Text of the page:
Microsoft Internet Explorer - "Where do you want (your data) to go today?"
The object of the exercise here is to open a connection to a port on the local machine, and provide a two-way pipe back to a remote machine on the Internet. This is achieved by using the Java net.socket class to talk to the local machine, and the showDocument() thingy for the remote. This exploit relies on the fact that Java behaves differently when loaded across the 'net, to a load from local hard disk. When loaded across the 'net, the applet is not allowed to open a network socket to anything other than the server that delivered it in the first place (see http://www.javasoft.com/sfaq/#socket for details). This is enforced by the centralised security manager class. However, if the applet is loaded from local disk, this limitation is relaxed, allowing a socket to be opened on the browsing machine. Note that it would appear to be Microsoft's intention to treat locally loaded Java in the same way as 'net loaded Java (that is, both are 'untrusted'), although Sun treat them differently. However, Microsoft's manuals are far from clear on this point, and certainly, in practise, they are not the same.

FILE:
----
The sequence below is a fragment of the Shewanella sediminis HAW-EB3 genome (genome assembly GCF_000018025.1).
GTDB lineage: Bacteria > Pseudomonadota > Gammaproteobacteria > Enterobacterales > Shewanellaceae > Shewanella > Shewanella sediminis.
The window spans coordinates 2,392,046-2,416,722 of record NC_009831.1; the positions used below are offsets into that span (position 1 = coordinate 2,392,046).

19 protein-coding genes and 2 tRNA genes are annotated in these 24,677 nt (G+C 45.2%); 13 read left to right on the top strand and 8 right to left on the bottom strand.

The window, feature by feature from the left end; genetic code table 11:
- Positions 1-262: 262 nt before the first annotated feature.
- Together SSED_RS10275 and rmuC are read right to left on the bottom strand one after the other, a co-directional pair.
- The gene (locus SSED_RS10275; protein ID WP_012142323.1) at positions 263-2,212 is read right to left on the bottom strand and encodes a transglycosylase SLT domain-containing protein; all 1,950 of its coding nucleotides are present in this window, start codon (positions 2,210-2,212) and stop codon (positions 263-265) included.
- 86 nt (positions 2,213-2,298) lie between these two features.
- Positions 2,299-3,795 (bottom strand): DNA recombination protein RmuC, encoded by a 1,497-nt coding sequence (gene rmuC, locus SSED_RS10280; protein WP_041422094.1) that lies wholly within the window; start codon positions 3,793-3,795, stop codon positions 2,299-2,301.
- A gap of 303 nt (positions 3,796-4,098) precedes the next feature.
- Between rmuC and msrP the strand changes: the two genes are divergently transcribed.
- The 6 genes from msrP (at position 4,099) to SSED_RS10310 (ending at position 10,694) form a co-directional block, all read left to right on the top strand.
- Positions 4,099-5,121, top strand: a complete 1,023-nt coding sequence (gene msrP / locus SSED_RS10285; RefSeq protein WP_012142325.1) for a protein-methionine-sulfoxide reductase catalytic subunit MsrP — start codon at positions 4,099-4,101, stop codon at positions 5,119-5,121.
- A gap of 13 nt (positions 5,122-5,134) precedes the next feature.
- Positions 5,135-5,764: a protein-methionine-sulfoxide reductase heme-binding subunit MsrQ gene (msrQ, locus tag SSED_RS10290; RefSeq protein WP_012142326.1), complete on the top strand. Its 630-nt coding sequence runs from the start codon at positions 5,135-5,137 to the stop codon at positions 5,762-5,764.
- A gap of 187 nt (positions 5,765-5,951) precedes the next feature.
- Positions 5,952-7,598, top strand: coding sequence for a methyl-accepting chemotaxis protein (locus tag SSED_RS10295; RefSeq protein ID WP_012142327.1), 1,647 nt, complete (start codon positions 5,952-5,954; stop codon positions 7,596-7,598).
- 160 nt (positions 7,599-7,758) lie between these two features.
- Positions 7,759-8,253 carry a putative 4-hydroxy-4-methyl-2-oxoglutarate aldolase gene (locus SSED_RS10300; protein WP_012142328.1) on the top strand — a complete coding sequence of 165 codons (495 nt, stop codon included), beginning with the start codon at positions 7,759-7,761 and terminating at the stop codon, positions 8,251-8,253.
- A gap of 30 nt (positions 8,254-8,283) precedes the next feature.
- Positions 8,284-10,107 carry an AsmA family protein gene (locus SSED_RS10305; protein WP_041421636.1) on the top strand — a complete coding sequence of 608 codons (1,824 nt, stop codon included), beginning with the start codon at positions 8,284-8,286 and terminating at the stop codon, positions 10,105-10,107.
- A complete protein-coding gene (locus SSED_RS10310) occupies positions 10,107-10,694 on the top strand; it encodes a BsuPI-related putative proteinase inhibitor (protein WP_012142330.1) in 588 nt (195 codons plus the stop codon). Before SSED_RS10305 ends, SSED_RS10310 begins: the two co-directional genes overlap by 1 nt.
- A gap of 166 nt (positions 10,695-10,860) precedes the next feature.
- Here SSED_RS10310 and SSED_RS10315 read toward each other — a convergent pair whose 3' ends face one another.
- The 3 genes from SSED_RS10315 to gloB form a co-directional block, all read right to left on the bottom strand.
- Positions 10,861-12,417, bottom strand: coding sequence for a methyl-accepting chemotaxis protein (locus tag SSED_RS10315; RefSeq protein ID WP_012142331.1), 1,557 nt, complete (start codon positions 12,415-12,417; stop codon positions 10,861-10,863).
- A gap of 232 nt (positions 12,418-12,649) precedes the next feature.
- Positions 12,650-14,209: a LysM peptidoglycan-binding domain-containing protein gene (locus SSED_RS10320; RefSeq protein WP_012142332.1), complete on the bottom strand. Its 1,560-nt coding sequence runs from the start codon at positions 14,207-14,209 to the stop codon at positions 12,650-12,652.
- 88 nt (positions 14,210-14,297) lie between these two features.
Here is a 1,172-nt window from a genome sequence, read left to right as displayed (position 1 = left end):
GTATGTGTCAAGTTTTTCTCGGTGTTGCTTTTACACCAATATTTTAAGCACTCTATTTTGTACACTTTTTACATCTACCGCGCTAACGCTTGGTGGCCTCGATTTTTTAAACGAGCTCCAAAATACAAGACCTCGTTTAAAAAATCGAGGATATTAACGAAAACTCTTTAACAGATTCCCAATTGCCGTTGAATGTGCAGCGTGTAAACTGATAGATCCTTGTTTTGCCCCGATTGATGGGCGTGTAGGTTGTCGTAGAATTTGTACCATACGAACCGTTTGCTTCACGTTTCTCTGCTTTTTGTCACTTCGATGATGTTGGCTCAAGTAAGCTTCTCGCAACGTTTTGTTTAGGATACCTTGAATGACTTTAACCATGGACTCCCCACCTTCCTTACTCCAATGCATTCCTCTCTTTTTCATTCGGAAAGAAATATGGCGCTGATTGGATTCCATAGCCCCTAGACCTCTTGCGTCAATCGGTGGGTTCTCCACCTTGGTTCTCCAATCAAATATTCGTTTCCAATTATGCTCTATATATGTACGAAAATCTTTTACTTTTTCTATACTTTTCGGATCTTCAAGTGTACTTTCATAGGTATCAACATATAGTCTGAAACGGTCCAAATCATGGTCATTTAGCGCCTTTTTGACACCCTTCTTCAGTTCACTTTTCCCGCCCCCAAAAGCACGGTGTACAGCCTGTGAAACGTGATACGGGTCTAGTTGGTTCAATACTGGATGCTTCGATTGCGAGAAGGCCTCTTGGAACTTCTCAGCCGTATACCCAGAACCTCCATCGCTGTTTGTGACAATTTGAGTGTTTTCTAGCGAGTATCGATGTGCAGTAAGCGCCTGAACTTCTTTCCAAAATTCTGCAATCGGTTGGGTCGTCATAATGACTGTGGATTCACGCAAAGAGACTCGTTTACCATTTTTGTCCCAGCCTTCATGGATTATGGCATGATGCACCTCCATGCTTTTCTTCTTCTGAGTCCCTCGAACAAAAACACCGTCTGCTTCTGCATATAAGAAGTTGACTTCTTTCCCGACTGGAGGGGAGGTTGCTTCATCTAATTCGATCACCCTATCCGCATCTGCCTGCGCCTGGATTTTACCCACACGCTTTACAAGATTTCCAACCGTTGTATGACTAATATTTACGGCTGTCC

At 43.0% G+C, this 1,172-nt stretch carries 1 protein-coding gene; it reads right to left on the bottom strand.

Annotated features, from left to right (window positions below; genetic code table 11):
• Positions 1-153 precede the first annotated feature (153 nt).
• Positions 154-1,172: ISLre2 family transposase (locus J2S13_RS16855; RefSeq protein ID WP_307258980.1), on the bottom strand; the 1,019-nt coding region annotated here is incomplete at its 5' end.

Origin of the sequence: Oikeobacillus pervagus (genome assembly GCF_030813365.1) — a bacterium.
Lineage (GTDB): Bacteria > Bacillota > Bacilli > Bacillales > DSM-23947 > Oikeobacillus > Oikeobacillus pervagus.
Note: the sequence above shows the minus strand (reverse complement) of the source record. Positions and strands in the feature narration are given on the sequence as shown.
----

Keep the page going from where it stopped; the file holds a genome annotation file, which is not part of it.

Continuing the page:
So, in order to avoid the security manager, we must load the class file from hard disk. To do this, we must put the class file somewhere on the browser's local disk. Class files are only allowed to be loaded from certain places: the server that delivered the applet, the default library (can be more than one directory, as defined by the CLASSPATH environment variable), and, if the calling HTML is loaded from disk, the directory the HTML was loaded from. In the usual run of things, it would not be possible to put the class file in any of these places (bearing in mind that it must be on hard disk, not on the server) as applets (and web pages generally) are not allowed to write to local disk (http://www.javasoft.com/sfaq/#read).